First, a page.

Wednesday, August 26, 2009


It's close to the end of summer now, but sunscreens are on my mind because of the recent statement from Consumers Union.

There are two primary categories of sunscreens:
Chemical sunscreens such as oxybenzone, octisalate, and others; and
Mineral-based sunscreens such as titanium and zinc oxides.

Many sunscreen formulations include both of these categories with multiple effective - or supposedly effective - ingredients. Supposedly? Well, according to the Environmental Working Group, "40% of products on the market contain ingredients that may be unstable alone or in combination" when exposed to sunlight.

So, given that the effectiveness of chemical sunscreens is not proven, it seems a given that the particle-based ones are the route to choose. But not so fast; those particles have been engineered to be smaller - nanoscale (1 nanometer = one millionth of a millimeter) in fact - and there is concern that they could be absorbed through the body's largest organ - the skin - and taken into the lungs; Consumers Union also expressed concern about the impact on the ecosystem.

Doesn't the FDA regulate such products?
From The Washington Post: "The FDA regulates sunscreens as nonprescription drugs and does not require extra safety tests specific for nanoparticles. The agency has little authority over cosmetics. " (take note: other topical products are also likely to have questionable safety)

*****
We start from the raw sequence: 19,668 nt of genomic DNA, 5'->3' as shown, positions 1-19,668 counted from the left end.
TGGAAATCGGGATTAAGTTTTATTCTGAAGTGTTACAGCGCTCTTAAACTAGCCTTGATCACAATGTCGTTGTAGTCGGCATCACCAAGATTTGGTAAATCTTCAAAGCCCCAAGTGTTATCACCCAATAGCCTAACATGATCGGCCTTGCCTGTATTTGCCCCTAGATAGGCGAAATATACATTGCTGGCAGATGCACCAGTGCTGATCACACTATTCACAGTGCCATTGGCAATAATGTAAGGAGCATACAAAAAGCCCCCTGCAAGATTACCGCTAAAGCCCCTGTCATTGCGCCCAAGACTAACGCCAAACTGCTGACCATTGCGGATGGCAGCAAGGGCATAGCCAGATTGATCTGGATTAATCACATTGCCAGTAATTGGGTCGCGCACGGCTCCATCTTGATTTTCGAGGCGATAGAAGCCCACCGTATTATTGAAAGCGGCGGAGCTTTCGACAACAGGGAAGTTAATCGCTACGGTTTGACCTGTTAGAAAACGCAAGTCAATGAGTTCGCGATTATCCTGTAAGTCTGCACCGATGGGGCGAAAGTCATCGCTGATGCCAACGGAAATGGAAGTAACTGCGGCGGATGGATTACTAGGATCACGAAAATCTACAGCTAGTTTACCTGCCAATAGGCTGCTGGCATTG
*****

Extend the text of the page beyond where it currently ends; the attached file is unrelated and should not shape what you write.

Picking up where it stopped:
The EWG says,"FDA has spent the past 30 years drafting sunscreen standards (FDA 2007a), which it urges manufacturers to follow voluntarily. FDA issued its latest draft standards in August 2007, which include a proposal for first-ever UVA standards, but still has failed to finalize the standards to make them mandatory. In lieu of enforceable standards, each sunscreen manufacturer decides on test methods, marketing claims, and the level of protection they are willing and able to provide consumers." (emphasis added)

This should be no surprise to people who are familiar with bisphenol-A or parabens, both of which only began to disappear from products following objections from activist groups and restrictions by other countries.

The EWG reports that, this year, 2 of 5 sunscreens on the market are effective (some of these contain nanoparticles) - in other words, 60% are not effective.

Further information:
Review of Scientific Literature on Nanoparticles, published by the Australian Government

EWG's summary on sunscreens - read study data, view the database that lists ingredients and estimates safety and effectiveness.

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